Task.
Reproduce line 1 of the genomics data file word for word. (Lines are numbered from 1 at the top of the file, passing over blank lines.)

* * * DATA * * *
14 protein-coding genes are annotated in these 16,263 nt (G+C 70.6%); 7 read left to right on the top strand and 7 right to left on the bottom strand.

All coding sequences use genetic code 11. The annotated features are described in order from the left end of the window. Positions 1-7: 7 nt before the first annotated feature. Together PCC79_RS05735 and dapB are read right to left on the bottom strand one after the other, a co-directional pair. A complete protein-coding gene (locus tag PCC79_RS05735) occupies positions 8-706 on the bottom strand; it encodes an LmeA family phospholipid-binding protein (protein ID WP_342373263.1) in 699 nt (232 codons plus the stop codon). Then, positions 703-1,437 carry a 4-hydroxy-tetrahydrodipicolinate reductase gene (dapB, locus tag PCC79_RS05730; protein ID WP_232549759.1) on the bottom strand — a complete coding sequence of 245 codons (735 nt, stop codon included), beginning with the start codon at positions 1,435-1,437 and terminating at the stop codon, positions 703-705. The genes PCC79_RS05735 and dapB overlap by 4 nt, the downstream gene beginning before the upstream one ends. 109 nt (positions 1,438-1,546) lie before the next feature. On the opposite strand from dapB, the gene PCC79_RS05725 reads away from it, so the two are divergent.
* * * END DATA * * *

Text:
14 protein-coding genes are annotated in these 16,263 nt (G+C 70.6%); 7 read left to right on the top strand and 7 right to left on the bottom strand.